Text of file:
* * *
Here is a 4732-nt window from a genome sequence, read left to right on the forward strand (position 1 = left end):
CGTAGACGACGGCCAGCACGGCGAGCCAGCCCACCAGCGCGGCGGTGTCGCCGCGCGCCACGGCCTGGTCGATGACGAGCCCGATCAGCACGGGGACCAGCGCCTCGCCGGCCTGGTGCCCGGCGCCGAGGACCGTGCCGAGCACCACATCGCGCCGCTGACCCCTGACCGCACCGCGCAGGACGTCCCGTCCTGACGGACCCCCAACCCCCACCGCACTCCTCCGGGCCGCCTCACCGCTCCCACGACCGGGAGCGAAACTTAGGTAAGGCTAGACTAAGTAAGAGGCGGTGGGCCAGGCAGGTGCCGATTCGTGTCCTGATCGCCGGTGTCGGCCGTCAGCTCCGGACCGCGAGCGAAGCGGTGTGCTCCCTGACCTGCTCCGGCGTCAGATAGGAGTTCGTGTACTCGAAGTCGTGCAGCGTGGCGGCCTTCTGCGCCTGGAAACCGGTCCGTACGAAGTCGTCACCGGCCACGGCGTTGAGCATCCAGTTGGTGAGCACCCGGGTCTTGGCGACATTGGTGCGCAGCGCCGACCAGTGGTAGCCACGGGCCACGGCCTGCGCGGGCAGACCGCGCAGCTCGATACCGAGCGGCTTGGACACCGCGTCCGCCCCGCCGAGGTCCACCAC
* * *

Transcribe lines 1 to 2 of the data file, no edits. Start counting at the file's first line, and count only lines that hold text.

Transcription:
Here is a 4732-nt window from a genome sequence, read left to right on the forward strand (position 1 = left end):
CGTAGACGACGGCCAGCACGGCGAGCCAGCCCACCAGCGCGGCGGTGTCGCCGCGCGCCACGGCCTGGTCGATGACGAGCCCGATCAGCACGGGGACCAGCGCCTCGCCGGCCTGGTGCCCGGCGCCGAGGACCGTGCCGAGCACCACATCGCGCCGCTGACCCCTGACCGCACCGCGCAGGACGTCCCGTCCTGACGGACCCCCAACCCCCACCGCACTCCTCCGGGCCGCCTCACCGCTCCCACGACCGGGAGCGAAACTTAGGTAAGGCTAGACTAAGTAAGAGGCGGTGGGCCAGGCAGGTGCCGATTCGTGTCCTGATCGCCGGTGTCGGCCGTCAGCTCCGGACCGCGAGCGAAGCGGTGTGCTCCCTGACCTGCTCCGGCGTCAGATAGGAGTTCGTGTACTCGAAGTCGTGCAGCGTGGCGGCCTTCTGCGCCTGGAAACCGGTCCGTACGAAGTCGTCACCGGCCACGGCGTTGAGCATCCAGTTGGTGAGCACCCGGGTCTTGGCGACATTGGTGCGCAGCGCCGACCAGTGGTAGCCACGGGCCACGGCCTGCGCGGGCAGACCGCGCAGCTCGATACCGAGCGGCTTGGACACCGCGTCCGCCCCGCCGAGGTCCACCAC